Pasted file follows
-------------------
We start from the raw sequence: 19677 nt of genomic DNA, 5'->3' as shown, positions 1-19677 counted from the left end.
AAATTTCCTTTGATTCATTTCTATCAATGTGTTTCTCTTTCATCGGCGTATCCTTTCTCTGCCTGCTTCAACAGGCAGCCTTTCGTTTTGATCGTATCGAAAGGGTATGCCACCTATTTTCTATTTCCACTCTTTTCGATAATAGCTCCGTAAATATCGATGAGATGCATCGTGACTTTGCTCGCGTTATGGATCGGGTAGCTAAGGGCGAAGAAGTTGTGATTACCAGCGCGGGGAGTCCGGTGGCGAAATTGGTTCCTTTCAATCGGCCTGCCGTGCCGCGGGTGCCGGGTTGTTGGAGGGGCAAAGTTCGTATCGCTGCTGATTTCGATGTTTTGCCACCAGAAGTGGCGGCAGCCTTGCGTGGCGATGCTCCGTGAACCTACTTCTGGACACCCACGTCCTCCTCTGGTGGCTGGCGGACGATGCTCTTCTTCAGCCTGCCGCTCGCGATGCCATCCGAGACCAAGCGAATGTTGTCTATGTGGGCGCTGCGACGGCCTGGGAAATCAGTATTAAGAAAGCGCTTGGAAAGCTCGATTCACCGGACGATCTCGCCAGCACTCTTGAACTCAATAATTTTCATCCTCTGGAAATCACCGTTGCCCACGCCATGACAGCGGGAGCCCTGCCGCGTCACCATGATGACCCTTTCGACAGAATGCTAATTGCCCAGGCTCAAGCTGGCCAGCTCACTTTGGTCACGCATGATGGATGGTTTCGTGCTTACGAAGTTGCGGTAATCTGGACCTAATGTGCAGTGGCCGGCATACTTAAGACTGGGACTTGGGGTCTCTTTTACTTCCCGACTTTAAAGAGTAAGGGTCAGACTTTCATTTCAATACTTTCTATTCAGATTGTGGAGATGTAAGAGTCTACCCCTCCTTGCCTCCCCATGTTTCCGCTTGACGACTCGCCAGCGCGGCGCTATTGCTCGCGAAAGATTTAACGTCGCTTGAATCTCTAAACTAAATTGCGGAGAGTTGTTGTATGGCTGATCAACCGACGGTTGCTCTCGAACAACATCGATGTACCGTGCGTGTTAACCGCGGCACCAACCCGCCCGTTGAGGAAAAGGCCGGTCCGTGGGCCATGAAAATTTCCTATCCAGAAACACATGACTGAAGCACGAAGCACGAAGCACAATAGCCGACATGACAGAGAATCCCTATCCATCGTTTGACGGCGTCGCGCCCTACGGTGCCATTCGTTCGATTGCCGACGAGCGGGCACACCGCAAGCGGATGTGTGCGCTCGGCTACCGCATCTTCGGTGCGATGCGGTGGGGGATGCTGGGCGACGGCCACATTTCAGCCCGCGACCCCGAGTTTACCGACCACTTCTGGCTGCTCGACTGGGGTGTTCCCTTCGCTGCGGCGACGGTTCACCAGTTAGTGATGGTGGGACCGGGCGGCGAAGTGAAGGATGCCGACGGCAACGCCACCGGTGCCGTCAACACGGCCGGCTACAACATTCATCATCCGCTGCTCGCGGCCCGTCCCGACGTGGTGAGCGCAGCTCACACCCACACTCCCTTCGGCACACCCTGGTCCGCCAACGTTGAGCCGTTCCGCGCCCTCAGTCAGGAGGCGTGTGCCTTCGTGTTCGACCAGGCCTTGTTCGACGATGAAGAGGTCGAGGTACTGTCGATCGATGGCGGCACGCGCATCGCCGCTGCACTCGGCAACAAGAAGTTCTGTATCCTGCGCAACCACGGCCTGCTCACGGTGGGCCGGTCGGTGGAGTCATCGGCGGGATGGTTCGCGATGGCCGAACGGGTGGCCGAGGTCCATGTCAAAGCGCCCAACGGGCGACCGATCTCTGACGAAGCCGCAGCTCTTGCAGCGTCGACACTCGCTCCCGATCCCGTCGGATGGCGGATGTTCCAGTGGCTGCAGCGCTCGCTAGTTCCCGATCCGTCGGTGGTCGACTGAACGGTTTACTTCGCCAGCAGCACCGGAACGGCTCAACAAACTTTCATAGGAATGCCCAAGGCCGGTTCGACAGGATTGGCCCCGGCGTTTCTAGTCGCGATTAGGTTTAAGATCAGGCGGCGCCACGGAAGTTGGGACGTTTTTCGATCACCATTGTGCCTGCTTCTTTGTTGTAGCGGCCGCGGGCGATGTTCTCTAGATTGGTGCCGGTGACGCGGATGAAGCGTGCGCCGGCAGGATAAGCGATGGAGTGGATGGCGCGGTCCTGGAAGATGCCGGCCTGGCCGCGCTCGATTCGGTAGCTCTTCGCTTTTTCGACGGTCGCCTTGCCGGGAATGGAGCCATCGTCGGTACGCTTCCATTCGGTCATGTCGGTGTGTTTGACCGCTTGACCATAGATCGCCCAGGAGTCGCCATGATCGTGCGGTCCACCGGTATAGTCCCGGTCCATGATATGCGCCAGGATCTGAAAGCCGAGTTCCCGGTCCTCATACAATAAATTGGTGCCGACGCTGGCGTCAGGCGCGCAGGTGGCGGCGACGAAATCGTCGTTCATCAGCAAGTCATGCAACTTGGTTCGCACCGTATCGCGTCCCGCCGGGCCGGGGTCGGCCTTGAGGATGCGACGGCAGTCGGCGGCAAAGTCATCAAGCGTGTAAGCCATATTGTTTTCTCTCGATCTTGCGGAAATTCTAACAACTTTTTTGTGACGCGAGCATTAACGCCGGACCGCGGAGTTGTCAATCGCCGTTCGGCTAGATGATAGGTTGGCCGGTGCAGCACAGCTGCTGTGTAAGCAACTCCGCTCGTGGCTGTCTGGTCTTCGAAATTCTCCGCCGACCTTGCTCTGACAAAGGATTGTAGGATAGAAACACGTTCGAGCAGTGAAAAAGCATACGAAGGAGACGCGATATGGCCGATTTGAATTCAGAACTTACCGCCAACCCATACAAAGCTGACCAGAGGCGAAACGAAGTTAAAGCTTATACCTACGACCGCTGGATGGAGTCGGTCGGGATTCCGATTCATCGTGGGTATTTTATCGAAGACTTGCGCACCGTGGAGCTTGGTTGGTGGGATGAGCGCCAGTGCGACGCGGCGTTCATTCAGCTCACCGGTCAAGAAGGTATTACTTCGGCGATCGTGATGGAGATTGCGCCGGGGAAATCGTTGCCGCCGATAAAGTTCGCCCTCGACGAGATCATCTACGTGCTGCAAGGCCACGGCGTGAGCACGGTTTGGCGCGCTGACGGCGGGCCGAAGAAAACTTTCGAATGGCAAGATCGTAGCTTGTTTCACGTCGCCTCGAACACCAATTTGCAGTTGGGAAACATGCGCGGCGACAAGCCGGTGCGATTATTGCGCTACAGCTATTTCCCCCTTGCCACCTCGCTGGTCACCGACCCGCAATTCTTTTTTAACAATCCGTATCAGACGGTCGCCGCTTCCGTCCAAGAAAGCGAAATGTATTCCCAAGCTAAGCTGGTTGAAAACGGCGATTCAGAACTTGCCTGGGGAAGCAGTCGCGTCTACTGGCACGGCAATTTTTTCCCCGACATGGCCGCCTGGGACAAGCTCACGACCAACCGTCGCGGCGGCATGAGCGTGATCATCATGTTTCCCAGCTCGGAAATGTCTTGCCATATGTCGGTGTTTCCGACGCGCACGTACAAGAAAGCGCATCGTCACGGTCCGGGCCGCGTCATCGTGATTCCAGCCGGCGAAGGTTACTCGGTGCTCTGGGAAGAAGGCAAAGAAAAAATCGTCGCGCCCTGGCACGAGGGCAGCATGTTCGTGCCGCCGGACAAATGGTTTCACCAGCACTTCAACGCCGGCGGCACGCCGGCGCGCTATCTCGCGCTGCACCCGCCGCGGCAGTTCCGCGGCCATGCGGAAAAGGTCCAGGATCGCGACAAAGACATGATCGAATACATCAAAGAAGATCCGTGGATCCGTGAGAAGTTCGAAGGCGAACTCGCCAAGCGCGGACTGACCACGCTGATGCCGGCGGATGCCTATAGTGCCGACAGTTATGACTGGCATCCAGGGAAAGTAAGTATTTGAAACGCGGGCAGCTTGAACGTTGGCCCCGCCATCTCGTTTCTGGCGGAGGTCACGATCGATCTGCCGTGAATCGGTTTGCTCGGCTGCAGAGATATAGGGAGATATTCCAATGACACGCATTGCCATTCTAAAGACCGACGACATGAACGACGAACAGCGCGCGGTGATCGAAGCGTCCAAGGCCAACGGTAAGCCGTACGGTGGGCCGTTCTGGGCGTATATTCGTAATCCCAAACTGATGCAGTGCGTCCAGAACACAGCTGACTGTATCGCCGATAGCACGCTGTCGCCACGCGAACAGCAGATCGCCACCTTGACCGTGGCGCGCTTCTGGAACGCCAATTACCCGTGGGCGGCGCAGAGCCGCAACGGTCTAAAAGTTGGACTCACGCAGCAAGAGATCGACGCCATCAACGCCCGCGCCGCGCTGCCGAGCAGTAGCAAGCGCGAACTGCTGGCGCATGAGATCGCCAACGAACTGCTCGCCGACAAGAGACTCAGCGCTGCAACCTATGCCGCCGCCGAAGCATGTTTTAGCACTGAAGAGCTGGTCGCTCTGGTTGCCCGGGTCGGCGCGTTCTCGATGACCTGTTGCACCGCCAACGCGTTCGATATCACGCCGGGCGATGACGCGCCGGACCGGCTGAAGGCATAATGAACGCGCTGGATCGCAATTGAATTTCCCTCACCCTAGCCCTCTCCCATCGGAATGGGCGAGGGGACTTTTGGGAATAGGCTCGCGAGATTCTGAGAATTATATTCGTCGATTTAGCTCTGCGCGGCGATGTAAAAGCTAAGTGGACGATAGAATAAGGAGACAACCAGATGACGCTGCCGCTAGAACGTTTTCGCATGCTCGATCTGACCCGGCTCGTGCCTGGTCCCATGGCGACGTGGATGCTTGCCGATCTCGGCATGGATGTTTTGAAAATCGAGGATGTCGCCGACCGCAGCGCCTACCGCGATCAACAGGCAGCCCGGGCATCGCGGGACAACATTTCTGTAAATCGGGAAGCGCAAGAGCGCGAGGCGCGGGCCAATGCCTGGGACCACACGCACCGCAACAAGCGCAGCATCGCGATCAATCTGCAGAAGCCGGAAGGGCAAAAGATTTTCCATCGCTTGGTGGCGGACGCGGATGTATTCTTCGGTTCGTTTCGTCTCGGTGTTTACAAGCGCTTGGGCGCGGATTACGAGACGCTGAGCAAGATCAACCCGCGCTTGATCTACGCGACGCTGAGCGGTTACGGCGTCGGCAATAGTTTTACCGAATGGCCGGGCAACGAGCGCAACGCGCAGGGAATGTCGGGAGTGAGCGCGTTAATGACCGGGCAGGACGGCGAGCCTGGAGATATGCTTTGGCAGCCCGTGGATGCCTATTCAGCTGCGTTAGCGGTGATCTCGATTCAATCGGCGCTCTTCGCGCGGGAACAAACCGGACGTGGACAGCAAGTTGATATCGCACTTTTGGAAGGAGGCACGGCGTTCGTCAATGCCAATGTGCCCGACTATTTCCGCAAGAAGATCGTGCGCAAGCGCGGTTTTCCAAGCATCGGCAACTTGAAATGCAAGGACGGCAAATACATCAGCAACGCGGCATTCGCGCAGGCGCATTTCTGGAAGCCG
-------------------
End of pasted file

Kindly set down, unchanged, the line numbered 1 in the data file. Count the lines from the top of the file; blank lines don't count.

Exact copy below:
We start from the raw sequence: 19677 nt of genomic DNA, 5'->3' as shown, positions 1-19677 counted from the left end.